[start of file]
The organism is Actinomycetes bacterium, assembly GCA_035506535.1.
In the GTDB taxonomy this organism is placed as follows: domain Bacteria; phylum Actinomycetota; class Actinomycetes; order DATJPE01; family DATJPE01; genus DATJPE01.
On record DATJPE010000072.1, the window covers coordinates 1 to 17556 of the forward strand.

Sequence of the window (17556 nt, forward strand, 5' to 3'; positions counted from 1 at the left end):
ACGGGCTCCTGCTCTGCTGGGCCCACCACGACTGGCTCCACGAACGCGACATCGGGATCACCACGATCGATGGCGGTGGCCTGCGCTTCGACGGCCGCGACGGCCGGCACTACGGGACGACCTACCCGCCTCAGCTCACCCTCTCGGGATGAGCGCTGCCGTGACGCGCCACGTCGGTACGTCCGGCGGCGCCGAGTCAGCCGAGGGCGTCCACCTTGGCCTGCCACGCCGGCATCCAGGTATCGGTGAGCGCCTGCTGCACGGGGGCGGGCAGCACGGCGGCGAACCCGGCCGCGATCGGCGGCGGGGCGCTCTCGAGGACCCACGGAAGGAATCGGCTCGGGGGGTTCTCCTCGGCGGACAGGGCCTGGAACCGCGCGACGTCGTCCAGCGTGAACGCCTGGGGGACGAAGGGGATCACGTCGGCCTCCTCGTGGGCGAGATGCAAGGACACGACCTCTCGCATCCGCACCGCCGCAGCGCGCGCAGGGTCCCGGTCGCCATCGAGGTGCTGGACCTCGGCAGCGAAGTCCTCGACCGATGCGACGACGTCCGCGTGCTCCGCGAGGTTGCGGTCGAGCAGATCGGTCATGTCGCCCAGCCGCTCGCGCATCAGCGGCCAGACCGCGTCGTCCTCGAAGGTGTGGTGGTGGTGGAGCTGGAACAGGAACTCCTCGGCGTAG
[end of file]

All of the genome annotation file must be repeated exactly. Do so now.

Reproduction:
The organism is Actinomycetes bacterium, assembly GCA_035506535.1.
In the GTDB taxonomy this organism is placed as follows: domain Bacteria; phylum Actinomycetota; class Actinomycetes; order DATJPE01; family DATJPE01; genus DATJPE01.
On record DATJPE010000072.1, the window covers coordinates 1 to 17556 of the forward strand.

Sequence of the window (17556 nt, forward strand, 5' to 3'; positions counted from 1 at the left end):
ACGGGCTCCTGCTCTGCTGGGCCCACCACGACTGGCTCCACGAACGCGACATCGGGATCACCACGATCGATGGCGGTGGCCTGCGCTTCGACGGCCGCGACGGCCGGCACTACGGGACGACCTACCCGCCTCAGCTCACCCTCTCGGGATGAGCGCTGCCGTGACGCGCCACGTCGGTACGTCCGGCGGCGCCGAGTCAGCCGAGGGCGTCCACCTTGGCCTGCCACGCCGGCATCCAGGTATCGGTGAGCGCCTGCTGCACGGGGGCGGGCAGCACGGCGGCGAACCCGGCCGCGATCGGCGGCGGGGCGCTCTCGAGGACCCACGGAAGGAATCGGCTCGGGGGGTTCTCCTCGGCGGACAGGGCCTGGAACCGCGCGACGTCGTCCAGCGTGAACGCCTGGGGGACGAAGGGGATCACGTCGGCCTCCTCGTGGGCGAGATGCAAGGACACGACCTCTCGCATCCGCACCGCCGCAGCGCGCGCAGGGTCCCGGTCGCCATCGAGGTGCTGGACCTCGGCAGCGAAGTCCTCGACCGATGCGACGACGTCCGCGTGCTCCGCGAGGTTGCGGTCGAGCAGATCGGTCATGTCGCCCAGCCGCTCGCGCATCAGCGGCCAGACCGCGTCGTCCTCGAAGGTGTGGTGGTGGTGGAGCTGGAACAGGAACTCCTCGGCGTAG